3 out of 4 newspapers don’t bother to cover gardening



They just run an article once a year to say how popular it is.

So we all know that 3 out of 4 Americans are gardening, and
that vegetable growing is teh bomb. 
Fine, wonderful, in fact. But it would be even better if the popularity
of gardening was reflected in media rather than—more and more—missing in
action. During our interview, USAToday writer Janice Lloyd told me that she
“can’t write about gardening very much,” and as I was checking the paper’s
website over the past few days, I noticed there is no regular gardening column.
There is regular coverage of pets, tech, fashion, and wine, which is all very
well, but I guess gardening is just a once-in-a-while thing.

Then, as Amy points
out a few posts back
, the New York Times gardening coverage is becoming erratic
and, well—strange. (Indoor plant advice in late March?) As many know, their former garden writer Anne Raver is now with Country Gardens, though there does seem to be
some occasional vegetable gardening coverage.  Lucky people around DC still have a bastion of gardening
coverage to look forward to in the Post, but increasingly around the country,
in spite of gardening's supposed popularity, actual reporting on it is a sometimes thing.

As much fun as it is to blog about my own gardening and read
the experiences of others, I’m a daily paper reader and I’d like to see more
gardening coverage. Here in Buffalo, we’ve proven that most of us are insanely
devoted to gardening; we have 16 garden walks in which over a thousand of us
open up our gardens to strangers every year, while community gardens and urban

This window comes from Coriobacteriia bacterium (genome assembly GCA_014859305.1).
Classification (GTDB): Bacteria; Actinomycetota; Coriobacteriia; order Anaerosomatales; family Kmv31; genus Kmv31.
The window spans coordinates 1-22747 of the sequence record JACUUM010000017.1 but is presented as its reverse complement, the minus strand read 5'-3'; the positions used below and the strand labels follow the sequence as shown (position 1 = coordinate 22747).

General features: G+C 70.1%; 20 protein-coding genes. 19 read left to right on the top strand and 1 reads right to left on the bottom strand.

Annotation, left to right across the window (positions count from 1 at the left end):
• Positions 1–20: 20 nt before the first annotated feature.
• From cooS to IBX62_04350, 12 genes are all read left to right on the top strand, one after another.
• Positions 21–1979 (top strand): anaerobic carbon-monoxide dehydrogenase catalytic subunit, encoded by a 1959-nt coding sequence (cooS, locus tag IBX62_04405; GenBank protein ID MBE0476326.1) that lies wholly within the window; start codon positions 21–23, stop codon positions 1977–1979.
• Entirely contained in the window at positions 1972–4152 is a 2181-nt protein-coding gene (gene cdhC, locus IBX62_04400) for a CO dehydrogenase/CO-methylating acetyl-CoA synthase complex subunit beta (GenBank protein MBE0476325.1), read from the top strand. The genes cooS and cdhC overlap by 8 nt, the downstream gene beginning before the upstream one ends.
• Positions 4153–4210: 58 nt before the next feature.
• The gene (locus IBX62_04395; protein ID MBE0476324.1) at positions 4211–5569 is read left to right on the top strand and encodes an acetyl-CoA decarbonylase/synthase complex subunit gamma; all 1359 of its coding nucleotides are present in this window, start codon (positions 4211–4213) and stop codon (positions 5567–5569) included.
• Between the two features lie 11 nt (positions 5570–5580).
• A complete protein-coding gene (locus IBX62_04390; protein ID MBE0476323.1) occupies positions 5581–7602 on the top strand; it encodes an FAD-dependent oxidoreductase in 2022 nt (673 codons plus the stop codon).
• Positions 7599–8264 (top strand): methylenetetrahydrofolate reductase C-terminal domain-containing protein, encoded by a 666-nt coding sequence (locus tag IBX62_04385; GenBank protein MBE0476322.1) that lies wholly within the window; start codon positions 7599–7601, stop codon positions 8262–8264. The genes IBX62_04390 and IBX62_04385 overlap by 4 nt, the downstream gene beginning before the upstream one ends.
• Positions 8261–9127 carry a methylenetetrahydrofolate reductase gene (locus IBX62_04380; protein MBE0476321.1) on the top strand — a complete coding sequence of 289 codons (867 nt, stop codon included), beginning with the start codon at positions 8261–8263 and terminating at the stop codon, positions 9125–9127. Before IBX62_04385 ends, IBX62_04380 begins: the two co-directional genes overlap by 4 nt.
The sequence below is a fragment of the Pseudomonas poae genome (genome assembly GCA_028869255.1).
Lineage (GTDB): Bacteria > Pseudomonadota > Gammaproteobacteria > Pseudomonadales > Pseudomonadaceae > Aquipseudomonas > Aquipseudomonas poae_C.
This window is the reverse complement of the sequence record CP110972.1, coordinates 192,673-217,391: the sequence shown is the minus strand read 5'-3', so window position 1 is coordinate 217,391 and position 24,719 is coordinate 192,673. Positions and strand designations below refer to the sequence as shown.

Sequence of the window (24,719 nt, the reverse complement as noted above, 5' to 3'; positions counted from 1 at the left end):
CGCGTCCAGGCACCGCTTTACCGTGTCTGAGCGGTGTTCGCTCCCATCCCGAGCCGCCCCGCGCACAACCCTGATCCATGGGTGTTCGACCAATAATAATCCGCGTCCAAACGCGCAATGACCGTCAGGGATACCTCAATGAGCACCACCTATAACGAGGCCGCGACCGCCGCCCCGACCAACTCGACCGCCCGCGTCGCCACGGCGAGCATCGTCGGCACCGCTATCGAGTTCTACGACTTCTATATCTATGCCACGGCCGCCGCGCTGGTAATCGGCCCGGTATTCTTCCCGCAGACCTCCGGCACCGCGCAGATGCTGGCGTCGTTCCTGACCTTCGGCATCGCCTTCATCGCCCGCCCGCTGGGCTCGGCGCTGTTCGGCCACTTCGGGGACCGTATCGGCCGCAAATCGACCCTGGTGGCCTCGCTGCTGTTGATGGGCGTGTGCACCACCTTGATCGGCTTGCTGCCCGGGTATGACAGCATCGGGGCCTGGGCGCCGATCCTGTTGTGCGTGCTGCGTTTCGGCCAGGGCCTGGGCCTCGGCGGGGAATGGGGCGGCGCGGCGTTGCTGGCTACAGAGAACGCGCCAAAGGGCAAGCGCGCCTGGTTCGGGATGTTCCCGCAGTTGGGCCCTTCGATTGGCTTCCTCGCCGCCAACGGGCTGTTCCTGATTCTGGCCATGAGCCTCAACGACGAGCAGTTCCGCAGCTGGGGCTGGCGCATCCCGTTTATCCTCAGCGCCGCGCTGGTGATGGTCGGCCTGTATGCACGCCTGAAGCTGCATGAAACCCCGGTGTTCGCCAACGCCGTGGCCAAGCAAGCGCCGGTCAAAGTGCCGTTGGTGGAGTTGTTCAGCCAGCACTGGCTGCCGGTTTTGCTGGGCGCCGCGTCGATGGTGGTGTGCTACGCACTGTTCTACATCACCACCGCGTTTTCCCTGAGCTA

farms are spreading throughout the east and west frontiers of the city. Yet,
our paper has no staff garden writer.

It’s a rant we ranted often before, but the USAToday
, as affirming as it was, made me want to rant it just once more. 

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Elizabeth Licata

Elizabeth Licata has been a regular writer for  Garden Rant since 2007, after contributing a guest rant about the overuse of American flags in front gardens. She lives and gardens in Buffalo, N.Y., which, far from the frozen wasteland many assume it to be, is a lush paradise of gardens, historic architecture, galleries, museums, theaters, and fun. As editor of Buffalo Spree magazine,  Licata helps keep Western New Yorkers apprised about what is happening in their region. She is also a freelance writer and art curator, who’s been published in Fine Gardening, Horticulture, ArtNews, Art in America, the Village Voice, and many other publications. She does regular radio segments for the local NPR affiliate, WBFO.

Licata is involved with Garden Walk Buffalo, the largest free garden tour in the US and possibly the world, and has written the text for a book about Garden Walk. She has also written and edited several art-related books. Contact Elizabeth: ealicata at yahoo.com


  1. Our local paper has a “regular” garden article that shows up sporadically with such bad advice as: if you’re growing Rosemary indoors over the winter be sure to keep the soil moist at all times. After reading that tidbit I no longer trust the information in the articles

    Is bad advice better than no advice?

  2. A lot of the problem with the garden coverage out there is that no one in authority at a paper usually knows whether the gardening advice is timely and good, or not. And that’s because those folks in management don’t garden. Therefore, they’re willing to get rid of gardening coverage, because it doesn’t bring in much advertising in most places (a big issue!).

    Whenever I’ve worked for a newspaper where someone in management gardens, they care about the coverage — and it shows.